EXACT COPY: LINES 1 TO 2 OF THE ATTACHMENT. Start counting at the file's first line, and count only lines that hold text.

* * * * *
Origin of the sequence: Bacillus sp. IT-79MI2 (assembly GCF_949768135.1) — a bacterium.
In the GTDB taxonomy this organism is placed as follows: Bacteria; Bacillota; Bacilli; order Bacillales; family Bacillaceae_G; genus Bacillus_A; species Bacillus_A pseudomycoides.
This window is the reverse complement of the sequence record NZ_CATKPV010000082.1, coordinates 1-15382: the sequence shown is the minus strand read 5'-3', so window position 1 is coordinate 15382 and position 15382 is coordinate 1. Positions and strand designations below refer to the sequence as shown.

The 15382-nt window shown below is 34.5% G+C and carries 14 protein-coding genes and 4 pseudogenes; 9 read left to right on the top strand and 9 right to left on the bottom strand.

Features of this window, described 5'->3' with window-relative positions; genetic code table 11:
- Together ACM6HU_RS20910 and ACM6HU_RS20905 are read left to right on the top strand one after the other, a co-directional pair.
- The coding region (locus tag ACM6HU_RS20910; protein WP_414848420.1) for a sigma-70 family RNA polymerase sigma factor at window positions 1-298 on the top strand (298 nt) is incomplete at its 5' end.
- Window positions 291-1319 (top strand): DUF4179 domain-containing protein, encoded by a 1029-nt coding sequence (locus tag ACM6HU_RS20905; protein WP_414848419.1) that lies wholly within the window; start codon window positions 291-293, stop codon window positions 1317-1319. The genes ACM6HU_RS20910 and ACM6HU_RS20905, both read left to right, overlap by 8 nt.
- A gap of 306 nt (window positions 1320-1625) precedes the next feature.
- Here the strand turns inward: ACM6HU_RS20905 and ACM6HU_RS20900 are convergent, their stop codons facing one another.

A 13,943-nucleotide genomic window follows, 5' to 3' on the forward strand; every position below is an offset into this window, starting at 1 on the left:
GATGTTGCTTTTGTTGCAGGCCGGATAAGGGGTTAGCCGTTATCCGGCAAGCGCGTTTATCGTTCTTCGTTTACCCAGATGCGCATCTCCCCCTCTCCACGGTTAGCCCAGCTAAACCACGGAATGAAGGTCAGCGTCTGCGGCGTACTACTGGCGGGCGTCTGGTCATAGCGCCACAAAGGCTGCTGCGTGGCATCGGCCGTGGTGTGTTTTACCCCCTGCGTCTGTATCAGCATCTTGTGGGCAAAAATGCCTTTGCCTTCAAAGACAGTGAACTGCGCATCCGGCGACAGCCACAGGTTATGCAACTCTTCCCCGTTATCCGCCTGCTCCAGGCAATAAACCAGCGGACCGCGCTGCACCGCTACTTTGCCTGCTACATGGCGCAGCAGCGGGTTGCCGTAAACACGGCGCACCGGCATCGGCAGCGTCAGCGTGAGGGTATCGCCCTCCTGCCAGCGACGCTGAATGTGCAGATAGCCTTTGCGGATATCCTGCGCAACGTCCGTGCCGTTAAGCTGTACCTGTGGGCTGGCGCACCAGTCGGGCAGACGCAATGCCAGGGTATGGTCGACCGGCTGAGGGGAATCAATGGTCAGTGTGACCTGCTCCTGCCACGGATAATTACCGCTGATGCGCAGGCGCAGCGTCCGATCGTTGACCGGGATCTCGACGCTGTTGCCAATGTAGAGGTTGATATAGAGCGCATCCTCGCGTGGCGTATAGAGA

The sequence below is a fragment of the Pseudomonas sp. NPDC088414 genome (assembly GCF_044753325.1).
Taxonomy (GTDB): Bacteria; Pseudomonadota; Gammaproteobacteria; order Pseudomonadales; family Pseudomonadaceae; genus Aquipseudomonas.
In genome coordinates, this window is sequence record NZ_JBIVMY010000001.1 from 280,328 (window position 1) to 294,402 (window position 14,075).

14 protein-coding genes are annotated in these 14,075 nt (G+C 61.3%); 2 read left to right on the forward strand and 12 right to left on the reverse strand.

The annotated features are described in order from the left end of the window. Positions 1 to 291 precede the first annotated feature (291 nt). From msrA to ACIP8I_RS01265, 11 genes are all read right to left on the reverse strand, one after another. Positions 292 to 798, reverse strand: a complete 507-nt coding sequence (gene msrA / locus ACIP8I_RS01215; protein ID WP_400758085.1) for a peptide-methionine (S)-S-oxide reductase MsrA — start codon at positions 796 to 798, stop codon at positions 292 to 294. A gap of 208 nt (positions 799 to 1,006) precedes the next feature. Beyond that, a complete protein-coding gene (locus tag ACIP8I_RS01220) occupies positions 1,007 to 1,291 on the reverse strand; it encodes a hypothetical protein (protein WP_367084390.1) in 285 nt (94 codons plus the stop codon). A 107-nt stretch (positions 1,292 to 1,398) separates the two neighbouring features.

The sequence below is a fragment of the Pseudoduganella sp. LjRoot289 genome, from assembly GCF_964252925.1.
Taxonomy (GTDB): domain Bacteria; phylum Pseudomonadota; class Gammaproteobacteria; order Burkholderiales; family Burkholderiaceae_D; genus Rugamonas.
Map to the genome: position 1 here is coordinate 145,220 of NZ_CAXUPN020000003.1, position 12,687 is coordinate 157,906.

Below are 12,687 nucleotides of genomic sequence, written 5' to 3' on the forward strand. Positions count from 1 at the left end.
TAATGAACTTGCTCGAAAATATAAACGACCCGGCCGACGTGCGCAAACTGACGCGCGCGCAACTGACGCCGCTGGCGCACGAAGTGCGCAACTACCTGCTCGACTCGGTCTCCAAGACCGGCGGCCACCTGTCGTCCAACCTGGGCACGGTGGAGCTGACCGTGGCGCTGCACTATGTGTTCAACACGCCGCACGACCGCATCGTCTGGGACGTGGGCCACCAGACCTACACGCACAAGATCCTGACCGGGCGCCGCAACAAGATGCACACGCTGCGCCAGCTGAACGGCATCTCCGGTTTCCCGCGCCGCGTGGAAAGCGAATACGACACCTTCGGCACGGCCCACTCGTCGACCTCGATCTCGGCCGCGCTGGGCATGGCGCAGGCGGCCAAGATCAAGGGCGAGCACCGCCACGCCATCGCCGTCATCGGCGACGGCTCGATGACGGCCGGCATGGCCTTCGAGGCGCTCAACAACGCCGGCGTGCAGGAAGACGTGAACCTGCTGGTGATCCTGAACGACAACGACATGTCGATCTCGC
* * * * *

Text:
Origin of the sequence: Bacillus sp. IT-79MI2 (assembly GCF_949768135.1) — a bacterium.
In the GTDB taxonomy this organism is placed as follows: Bacteria; Bacillota; Bacilli; order Bacillales; family Bacillaceae_G; genus Bacillus_A; species Bacillus_A pseudomycoides.